Took a week off and traveled with a friend to the interior of Togo. We saw lots of interesting facets of Togos and Africas culture! The Tamberma people, perserved in ancient clay homes, were amazing. They are integrated with normal culture when they travel to the city, but they prefer to spin their own thread, work their own fields, and create their own clothes and clay ware. Also, the Grotto of Nok was incredible - a cliffside refuge only accessible through roots that hang off the side of the mountain. We used their modern day iron ladder. The city of Dapaong was live, sitting in front of the mock statue of liberty listening to the DJ eating some spicy grilled chicken definately capped off the visit to the town! Coming back to teaching is excellent and I am glad I decided to work another aspect of society in Togo. I started officially in a private school with a charming and bright bunch of 5-14 year olds. Ill be doing English every day, the younger group MWF and older TTh. The older kids werent too happy but I told them well maximize it. Also, I loved the feeling I had when I visited the Artisan Center in Kpallime with a friend...the life of communal art production is definately my style. I saw the most interesting workshops for wood sculpture and cloth painting. I want to go back and stay for a month or two someday. Also, I got closer to god with the Benedictine Monks in the Abbey of Ascension within the cool, tropical forest high in the Plateau of Danyi. Lunch with the brothers and a special prayer session for my friend and I was the highlight. Its good for now, until next time!
I only have a few minutes but as my mother pointed out to me, it has been an awfully long time since my last blog entry! I have been very busy lately: in the mornings I go to the orphanage for about four hours, then to the office to prepare my lessons, then off to teach English to a group of high school age kids... Then back home to collapse and try to stay awake until a reasonable hour!
Teaching is going well, even if I feel like I am completely winging it - I have never taught before but it is proving to be very rewarding and challenging. My students are awesome! There are normally about 8-10 on any given day, but as they are so enthusiastic and talkative I don't think I could handle very many more. It also gives me a great chance to improve my French, as I told the students they don't need to hesitate to correct me, since we are all learning. Yesterday a student brought me a whole bunch of bananas, which I find infinitely more endearing than the traditional apple.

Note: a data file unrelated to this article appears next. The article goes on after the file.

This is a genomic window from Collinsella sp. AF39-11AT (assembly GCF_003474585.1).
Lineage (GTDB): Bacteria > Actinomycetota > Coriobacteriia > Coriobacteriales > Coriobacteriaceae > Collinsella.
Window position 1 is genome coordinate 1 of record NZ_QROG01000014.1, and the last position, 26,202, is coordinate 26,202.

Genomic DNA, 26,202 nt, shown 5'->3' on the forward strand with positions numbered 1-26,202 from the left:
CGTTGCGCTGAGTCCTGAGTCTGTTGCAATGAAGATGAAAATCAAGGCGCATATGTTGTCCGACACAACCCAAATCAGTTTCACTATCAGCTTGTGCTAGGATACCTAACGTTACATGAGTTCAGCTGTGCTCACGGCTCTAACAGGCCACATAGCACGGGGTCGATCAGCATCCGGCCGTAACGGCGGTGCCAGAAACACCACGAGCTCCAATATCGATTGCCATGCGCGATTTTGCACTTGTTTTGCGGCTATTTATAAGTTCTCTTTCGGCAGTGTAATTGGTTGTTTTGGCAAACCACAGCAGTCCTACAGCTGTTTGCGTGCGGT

My parents sent me money for school supplies a couple weeks ago, so I decided to buy my class french-english dictionaries, since they are expensive and hard to come buy as there is exactly one bookstore in Lomé. They were SO excited. I had them all write thank you letters to my parents (keep your eyes open for some mail soon Mom and Dad), and they all talked about how they want to "speak well the English" and how much the gift would help them. They also insist I am the best teacher ever, which I find highly doubtful as I am unable to explain grammar very well at all. We have awesome class discussions though - I thought up a bunch of non-controversial topics but they are completely uninterested in them. Instead we talk about the police and government here, polygamy vs monogamy, apartheid and racial segregation.... And of course they always want to know my opinion too! It is great to have a bunch of Togolese people that I can ask just about anything to and discover what they think about their country. One day I asked them what they would do if they had a lot of money, and each and every one of them said they would help their families, build roads and hospitals and orphanages, and help their country in any way they can. It was really touching - there are many generous people in Togo, despite the heartbreaking poverty that is literally everywhere you turn. I was awfully nervous but now I am very glad I took on this extra assignment, even if it leaves me very little time to blog!